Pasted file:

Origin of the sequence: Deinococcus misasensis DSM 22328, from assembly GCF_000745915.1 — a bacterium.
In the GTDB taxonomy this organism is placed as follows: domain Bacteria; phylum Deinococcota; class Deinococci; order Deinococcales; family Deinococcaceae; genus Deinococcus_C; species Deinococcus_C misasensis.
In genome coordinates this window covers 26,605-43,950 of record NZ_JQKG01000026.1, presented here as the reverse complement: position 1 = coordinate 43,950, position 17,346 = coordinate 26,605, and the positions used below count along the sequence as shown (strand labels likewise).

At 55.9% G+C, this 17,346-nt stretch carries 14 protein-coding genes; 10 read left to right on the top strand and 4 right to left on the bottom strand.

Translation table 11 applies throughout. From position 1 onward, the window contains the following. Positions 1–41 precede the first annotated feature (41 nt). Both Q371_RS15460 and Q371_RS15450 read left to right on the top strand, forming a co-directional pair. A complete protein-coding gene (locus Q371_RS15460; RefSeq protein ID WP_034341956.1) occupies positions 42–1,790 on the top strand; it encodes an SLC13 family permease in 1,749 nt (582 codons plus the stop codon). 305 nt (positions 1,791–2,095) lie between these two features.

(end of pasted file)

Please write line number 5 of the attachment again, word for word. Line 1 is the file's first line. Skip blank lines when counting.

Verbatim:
Translation table 11 applies throughout. From position 1 onward, the window contains the following. Positions 1–41 precede the first annotated feature (41 nt). Both Q371_RS15460 and Q371_RS15450 read left to right on the top strand, forming a co-directional pair. A complete protein-coding gene (locus Q371_RS15460; RefSeq protein ID WP_034341956.1) occupies positions 42–1,790 on the top strand; it encodes an SLC13 family permease in 1,749 nt (582 codons plus the stop codon). 305 nt (positions 1,791–2,095) lie between these two features.